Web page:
See biography by G. Guillain (1959); study by A. R. Owen (1971).
Born in Paris, France, Europe, Charcot worked and taught at the famous Salpêtrière Hospital for thirty three years. His reputation as an instructor drew students from all over Europe. In 1882, he established a neurology clinic at Salpêtrière, which was the first of its kind in Europe.
Charcot's primary focus was neurology. He named and was the first to describe multiple sclerosis. He was also the first to describe a disorder known as Charcot joint or Charcot arthropathy, a degeneration of joint surfaces resulting from loss of proprioception. He researched the functions of different parts of the brain and the role of arteries in cerebral hemorrhage.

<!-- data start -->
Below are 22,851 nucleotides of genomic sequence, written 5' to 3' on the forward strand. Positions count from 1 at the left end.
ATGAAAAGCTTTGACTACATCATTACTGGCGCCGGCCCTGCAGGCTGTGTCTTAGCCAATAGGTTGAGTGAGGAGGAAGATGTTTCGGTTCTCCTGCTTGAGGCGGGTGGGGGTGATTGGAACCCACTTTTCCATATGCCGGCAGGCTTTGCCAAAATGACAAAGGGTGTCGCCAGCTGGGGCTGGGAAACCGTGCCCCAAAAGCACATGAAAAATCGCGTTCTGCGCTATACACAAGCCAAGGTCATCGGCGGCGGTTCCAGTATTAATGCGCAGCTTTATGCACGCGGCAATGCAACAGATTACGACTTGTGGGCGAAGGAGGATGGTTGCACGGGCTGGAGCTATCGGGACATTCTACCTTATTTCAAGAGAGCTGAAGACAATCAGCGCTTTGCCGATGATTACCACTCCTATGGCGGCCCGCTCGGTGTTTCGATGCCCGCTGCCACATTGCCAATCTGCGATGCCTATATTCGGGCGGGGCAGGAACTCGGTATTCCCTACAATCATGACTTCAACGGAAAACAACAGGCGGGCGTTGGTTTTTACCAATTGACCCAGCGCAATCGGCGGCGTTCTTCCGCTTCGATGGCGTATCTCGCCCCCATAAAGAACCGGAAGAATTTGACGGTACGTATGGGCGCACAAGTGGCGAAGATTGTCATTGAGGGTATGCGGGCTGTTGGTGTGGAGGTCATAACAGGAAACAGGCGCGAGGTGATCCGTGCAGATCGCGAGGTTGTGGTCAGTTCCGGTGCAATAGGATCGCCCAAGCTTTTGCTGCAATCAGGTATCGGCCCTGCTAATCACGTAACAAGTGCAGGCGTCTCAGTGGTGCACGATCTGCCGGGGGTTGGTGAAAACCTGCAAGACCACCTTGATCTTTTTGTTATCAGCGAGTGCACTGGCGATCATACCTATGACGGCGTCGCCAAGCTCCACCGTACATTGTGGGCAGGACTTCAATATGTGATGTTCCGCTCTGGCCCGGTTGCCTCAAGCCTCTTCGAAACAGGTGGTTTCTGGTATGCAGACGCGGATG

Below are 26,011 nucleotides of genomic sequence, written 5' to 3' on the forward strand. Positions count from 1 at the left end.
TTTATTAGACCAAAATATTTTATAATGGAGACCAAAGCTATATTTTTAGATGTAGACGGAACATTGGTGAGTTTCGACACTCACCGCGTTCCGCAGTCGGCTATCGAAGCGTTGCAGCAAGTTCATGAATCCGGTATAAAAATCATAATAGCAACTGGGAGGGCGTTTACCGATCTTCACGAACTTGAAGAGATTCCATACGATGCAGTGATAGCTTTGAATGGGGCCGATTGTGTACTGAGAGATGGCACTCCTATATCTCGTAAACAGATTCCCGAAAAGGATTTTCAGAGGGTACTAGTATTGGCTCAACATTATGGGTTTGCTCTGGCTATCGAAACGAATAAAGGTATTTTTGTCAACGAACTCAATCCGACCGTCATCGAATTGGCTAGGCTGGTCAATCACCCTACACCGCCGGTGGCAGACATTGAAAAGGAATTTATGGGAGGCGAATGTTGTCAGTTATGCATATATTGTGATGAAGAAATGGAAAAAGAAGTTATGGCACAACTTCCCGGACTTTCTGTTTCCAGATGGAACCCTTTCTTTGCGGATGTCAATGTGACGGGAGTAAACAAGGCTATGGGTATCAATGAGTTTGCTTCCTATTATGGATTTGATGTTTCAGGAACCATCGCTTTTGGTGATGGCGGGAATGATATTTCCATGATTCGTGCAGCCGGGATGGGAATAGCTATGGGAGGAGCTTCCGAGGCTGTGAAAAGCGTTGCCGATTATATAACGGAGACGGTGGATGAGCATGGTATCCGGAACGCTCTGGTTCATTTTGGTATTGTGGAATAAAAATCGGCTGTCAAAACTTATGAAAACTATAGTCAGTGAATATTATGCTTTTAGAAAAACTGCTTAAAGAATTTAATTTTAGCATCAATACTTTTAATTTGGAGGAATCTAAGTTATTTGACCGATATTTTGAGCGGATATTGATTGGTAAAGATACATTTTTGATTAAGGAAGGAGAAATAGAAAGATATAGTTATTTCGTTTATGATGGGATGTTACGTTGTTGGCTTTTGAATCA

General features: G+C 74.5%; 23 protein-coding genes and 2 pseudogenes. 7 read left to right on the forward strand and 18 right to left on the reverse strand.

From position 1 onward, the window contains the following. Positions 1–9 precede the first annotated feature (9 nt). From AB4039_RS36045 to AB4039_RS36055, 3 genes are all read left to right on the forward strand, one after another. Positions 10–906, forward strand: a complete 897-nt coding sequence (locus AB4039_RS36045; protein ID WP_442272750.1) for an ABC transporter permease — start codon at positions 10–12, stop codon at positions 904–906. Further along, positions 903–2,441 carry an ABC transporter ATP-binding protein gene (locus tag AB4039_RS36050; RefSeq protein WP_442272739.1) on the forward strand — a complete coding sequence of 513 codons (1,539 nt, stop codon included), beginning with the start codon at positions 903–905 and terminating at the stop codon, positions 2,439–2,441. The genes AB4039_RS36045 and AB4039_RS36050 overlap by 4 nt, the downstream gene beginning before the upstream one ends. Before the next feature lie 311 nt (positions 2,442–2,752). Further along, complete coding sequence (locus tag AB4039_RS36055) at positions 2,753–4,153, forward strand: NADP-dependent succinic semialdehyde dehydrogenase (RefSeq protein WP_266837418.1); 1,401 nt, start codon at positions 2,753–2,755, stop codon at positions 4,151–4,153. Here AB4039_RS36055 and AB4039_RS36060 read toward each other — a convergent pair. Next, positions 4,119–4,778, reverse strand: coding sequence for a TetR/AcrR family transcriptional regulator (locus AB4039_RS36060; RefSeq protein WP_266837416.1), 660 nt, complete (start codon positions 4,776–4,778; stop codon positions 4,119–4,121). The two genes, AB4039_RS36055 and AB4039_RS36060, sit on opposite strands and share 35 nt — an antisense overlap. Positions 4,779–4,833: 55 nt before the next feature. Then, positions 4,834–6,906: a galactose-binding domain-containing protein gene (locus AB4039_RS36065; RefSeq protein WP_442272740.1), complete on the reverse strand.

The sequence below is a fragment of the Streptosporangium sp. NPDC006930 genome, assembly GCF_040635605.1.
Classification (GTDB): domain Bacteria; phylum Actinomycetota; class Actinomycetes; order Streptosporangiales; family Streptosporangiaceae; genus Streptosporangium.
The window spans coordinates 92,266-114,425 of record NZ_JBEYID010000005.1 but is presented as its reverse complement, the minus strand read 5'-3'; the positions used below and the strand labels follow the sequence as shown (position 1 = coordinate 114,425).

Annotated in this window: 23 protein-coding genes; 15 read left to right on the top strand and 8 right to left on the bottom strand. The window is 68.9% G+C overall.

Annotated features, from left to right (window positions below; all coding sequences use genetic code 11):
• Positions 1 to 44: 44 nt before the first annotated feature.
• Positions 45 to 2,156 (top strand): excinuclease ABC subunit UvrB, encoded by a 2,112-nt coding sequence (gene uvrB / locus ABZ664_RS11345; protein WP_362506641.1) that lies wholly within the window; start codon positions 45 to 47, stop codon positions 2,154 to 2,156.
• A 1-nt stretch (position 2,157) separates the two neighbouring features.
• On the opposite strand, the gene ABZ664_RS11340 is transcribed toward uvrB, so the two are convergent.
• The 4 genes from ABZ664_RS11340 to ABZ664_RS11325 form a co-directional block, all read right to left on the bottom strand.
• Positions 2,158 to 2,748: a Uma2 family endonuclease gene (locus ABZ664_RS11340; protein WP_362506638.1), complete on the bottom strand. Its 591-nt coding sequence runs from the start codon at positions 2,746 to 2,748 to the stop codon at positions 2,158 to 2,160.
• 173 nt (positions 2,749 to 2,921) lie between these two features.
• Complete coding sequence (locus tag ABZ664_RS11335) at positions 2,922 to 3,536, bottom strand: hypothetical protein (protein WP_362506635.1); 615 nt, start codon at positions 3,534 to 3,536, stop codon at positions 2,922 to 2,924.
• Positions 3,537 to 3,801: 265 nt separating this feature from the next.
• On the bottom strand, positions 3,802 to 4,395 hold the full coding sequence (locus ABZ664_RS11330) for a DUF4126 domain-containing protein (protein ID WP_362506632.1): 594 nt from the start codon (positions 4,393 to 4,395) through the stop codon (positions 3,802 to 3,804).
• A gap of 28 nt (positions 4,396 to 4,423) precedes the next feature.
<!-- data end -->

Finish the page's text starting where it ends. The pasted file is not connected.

Charcot was also one of the first to describe Charcot-Marie-Tooth disease (CMT). The announcement was made simultaneously with Pierre Marie of France (his resident) and Howard Henry Tooth of England. The disease is also sometimes called peroneal muscular atrophy.
Charcot's most enduring work was on hypnosis and hysteria. He believed that hysteria was a neurological disorder caused by hereditary problems in the nervous system. He used hypnosis to induce a state of hysteria in patients and studied the results, and was single-handedly responsible for changing the French medical community's opinion about the validity of hypnosis (it was previously rejected as Mesmerism).
Charcot's works about hypnosis and his public demonstrations of "hypnotized" persons in an auditorium were sharply criticized by Hippolyte Bernheim, a leading neurologist of the time, and by Charcot's former scientific assistant Axel Munthe in his famous memoirs The Story of San Michele.